Paris-Eurotunnel, operator of the Channel Tunnel, admitted on Thursday that a cash crisis is imminent, and that it had less than four months to come up with a workable financial plan to deal with its mountain of debt-or its Creditors will fill-in the tunnel.
"We haven't got a prayer if October rolls around and we still haven't come up with a plan," said the Spokesperson for Eurotunnel. "I don't know how the tunnel can be filled so quickly, and indeed, it doesn't really make any sense to me. I'm trying to catch up on all my expense reports, I will tell you that."
Britain's Chancellor of the Exchequer, Gordon Brown, commented on the Channel Tunnel situation outside of his office at 11 Downing street. "The filling-in of the Channel Tunnel is part of the protocol of the Fixed Link' Treaty signed by Mrs. Thatcher and Mr. Mitterand back in 1987. This is a typical Tory agreement from that era-Labor had nothing to do with it. Absolutely nothing. And I'd like to remind the British People that most of the shareholders in the Channel Tunnel are French, after all." Mr. Brown then hurried off to his personal debt counselor meeting.
Jacques deGarni, Chairman of Eurotunnel, was asked to explain the root cause of the debt. "The reality of the situation is that this extra debt was caused by cost overruns during the construction. On the first attempt, we missed. OK? I feely admit it. The tunnels from the English side and French side didn't meet up-not even close. We had to start all over again. This has not been common knowledge, but I'm afraid the truth will out. The other thing that is kind of funny, now that I think about it, is that after the first tunnels missed, both ends started over again. Only later did we realize that we only really needed to do it on one side.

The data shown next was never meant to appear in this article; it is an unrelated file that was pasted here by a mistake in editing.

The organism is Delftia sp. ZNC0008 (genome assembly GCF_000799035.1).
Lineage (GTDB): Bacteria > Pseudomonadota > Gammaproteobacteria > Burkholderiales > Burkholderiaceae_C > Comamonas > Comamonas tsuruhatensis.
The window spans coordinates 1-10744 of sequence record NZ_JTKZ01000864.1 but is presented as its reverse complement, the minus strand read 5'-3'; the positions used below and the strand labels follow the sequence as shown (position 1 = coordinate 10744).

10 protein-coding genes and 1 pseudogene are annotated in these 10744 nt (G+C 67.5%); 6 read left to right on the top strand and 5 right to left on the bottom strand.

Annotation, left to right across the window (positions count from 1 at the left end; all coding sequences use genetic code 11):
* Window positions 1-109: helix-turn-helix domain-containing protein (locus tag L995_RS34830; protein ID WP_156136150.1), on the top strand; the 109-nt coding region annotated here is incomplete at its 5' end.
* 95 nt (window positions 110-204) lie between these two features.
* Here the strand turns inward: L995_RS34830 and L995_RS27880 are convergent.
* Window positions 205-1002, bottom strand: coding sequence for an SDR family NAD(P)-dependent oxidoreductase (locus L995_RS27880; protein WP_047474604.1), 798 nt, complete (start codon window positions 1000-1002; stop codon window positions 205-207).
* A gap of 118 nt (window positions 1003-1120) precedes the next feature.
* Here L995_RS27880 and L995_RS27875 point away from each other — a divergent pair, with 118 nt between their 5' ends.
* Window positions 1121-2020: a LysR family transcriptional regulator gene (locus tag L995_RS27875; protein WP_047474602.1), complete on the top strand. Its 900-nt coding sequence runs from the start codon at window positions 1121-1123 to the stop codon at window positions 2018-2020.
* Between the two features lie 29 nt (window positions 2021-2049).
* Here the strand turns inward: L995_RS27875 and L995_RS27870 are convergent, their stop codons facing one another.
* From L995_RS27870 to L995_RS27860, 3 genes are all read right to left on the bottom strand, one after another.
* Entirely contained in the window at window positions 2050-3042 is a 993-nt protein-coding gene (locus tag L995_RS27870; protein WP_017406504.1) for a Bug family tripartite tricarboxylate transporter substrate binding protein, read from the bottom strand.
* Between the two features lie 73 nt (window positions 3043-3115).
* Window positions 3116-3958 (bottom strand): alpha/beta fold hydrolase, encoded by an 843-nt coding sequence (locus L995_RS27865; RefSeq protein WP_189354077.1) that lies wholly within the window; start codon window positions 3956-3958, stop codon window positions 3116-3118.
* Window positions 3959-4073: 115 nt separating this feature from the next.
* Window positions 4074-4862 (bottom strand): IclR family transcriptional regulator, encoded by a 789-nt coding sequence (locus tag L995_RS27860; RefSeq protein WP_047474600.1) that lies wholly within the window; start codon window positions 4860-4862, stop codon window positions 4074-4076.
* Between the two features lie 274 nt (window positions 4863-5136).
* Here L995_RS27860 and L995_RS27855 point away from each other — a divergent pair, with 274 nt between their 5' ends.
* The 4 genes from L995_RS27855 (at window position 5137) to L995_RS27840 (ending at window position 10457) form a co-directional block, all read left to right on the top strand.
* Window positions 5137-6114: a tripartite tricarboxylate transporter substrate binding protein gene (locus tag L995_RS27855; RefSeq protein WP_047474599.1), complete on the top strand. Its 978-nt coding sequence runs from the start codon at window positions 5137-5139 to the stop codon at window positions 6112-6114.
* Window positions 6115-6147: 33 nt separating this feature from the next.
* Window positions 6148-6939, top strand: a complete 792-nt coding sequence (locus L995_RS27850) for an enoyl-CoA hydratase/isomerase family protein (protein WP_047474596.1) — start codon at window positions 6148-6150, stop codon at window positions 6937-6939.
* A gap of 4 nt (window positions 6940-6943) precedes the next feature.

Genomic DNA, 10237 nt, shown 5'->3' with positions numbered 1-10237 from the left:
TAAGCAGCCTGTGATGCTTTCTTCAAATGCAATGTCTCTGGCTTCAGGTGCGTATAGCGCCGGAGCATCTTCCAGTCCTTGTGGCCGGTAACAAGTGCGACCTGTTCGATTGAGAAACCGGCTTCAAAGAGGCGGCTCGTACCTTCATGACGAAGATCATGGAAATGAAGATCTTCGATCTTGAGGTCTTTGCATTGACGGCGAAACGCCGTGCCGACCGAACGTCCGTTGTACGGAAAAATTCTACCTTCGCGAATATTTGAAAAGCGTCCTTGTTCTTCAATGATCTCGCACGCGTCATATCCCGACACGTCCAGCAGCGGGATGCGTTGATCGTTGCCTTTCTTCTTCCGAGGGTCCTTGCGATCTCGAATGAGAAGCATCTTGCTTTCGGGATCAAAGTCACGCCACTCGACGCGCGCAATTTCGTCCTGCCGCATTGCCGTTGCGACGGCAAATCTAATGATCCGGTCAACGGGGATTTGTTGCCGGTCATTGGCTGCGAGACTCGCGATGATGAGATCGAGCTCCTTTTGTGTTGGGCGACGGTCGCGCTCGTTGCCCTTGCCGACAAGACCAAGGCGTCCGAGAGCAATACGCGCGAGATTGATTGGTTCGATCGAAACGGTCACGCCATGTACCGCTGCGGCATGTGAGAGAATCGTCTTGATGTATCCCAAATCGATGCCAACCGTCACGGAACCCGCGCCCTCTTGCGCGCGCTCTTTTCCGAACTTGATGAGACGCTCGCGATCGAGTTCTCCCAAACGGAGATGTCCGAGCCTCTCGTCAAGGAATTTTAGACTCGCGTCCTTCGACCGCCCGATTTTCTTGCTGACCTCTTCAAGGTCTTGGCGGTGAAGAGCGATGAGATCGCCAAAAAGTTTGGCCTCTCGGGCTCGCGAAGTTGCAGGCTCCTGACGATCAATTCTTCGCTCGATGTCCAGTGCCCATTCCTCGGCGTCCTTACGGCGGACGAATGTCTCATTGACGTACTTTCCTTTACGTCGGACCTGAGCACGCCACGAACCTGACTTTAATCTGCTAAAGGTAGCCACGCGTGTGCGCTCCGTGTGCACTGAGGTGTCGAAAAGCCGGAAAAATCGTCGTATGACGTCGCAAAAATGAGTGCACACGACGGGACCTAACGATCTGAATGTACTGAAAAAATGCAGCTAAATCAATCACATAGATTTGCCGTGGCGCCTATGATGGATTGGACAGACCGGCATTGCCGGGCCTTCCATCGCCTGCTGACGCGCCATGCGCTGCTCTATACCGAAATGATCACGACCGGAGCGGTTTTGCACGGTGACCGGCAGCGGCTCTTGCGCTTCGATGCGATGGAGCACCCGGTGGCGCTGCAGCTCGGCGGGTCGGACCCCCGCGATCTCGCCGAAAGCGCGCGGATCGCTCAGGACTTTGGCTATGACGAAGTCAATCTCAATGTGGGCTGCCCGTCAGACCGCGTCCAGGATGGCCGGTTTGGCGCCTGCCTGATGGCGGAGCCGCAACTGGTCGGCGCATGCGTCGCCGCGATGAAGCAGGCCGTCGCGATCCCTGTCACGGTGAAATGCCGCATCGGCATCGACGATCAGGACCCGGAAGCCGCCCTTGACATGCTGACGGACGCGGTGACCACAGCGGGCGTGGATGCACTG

"And the threat of our creditors to fill-in the tunnel is real. It's a punitive measure that was put in the Fixed Link treaty at the behest of Mr. Mitterand, and Mrs. Thatcher reluctantly agreed. The worst thing that could happen is that we would come up with a financial plan after the tunnel gets filled-in. We'd have to dig the tunnel all over again! I assure you know one wants to do that."
"The Government has every intention of seeing to it that the Channel Tunnel's financial difficulties are resolved without the tunnel being filled-in," said Gustav Moisi, the Labor Minister in Mr. Chirac's new government. "While it is true that we could substantially lower the unemployment rate in France, by first filling the tunnel in, and then later digging it out again by hand, we see no need at this point to resort to those measures."